As Iowa legislators try to wrap up the 2008 session in the next couple of weeks, Governor Chet Culver’s making a last-ditch appeal for an expansion of the state’s bottle deposit law. The nickel deposit does not cover containers that hold noncarbonated drinks, like water or sports drinks, and Culver wants those containers included so they’ll be recycled.
“To protect the land, the lakes, the rivers and streams that we all love,” Culver said during a Monday morning news conference, pounding his hand on the lectern to emphasize his point, “and I urge the legislature to also send me that piece of legislation.”
The top Democrat in the Iowa Senate says the governor’s not likely to get his wish, but Culver’s not giving up. Culver vows to meet individually with legislators, if necessary, to make his case. “It starts here today to once again urge the legislature to get that bill to my desk. I also heard the majority leader say that (you) never say never around here. He certainly did leave open the possibility,” Culver said. “But this is about more than one person or one branch of government. I mean, this is the right thing to do for the people of Iowa.”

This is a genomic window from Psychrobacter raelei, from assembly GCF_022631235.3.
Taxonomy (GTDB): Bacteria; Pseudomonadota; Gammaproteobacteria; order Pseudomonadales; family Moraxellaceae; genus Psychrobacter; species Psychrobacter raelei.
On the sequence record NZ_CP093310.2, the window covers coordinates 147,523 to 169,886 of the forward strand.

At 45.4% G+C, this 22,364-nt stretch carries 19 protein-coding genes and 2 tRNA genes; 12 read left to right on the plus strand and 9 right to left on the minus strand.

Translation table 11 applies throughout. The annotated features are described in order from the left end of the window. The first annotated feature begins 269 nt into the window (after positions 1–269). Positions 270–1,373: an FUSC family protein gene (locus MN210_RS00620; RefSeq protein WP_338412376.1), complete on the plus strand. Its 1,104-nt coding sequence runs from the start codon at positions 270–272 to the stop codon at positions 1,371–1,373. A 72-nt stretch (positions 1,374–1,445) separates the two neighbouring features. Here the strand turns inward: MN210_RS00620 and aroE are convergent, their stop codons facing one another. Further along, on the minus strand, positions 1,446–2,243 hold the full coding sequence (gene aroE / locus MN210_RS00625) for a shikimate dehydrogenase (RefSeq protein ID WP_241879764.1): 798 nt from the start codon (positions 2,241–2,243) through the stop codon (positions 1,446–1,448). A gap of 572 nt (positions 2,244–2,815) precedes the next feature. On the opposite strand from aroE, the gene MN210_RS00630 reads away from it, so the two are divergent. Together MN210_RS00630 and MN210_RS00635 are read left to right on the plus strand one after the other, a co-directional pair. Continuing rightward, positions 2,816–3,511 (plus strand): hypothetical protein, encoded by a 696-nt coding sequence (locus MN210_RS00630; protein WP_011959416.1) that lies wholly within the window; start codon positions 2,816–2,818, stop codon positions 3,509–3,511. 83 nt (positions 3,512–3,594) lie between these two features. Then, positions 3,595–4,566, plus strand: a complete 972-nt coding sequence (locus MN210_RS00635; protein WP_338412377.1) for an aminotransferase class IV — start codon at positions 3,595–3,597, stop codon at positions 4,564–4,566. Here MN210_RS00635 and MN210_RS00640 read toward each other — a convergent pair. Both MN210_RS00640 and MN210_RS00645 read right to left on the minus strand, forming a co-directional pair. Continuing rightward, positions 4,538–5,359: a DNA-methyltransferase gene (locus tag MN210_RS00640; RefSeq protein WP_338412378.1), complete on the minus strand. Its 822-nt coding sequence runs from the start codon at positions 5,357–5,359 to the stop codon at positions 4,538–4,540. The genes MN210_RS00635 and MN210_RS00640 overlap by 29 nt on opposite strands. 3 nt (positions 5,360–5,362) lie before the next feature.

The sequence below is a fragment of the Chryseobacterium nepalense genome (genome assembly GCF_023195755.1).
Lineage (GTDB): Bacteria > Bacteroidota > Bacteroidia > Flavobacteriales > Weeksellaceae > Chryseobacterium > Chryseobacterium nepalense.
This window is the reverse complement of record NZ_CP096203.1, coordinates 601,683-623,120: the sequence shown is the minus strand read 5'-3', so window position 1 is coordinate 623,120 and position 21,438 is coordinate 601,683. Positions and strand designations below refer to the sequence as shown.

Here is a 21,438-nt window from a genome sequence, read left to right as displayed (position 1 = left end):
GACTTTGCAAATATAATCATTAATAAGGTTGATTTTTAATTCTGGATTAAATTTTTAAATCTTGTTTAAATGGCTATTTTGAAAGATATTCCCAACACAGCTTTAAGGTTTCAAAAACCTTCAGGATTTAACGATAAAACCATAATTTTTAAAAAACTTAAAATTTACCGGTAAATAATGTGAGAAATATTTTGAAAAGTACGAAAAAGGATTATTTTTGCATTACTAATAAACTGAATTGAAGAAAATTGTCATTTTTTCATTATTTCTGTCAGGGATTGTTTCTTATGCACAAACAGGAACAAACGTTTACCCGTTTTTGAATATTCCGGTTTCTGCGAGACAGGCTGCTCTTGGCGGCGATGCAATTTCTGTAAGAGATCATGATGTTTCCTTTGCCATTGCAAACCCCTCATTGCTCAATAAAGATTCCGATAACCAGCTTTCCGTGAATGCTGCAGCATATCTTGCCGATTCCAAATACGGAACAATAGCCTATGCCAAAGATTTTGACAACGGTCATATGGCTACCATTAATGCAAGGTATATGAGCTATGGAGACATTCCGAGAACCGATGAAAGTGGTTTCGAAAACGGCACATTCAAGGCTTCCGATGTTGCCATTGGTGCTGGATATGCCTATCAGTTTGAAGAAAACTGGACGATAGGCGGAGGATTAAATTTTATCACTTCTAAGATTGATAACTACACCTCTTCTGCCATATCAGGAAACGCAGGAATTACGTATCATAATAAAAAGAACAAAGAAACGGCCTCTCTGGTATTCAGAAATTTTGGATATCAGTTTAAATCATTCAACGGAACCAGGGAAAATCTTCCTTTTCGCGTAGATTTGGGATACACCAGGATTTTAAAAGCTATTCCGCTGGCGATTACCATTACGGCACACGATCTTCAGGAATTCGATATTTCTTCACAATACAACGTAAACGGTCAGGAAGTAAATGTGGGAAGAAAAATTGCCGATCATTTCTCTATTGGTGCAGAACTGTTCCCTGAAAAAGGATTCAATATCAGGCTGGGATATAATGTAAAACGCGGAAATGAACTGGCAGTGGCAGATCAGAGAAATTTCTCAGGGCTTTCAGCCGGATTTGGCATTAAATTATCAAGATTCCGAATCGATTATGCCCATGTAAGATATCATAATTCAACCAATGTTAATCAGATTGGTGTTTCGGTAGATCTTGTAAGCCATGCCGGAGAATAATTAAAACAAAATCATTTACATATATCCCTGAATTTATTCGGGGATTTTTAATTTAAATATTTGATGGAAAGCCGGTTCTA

According to Culver, 330 million plastic bottles — most of them empty water bottles — are thrown in the trash each year in Iowa and the governor contends it’s time to get those bottles recycled at the same high rate as pop and beer containers which are subject to the nickel deposit. “I urge environmental groups and other Iowans interested in expanding and modernizing the bottle bill to contact their legislators,” Culver said. “….I’d like to get something big done in terms of environmental legislation this session.”
Months ago Culver proposed doubling the bottle and can deposit fee from a nickel to a dime, but he quickly abandoned that idea for what he now calls a “common sense” proposal that would impose the existing nickel deposit fee on noncarbonated drink containers.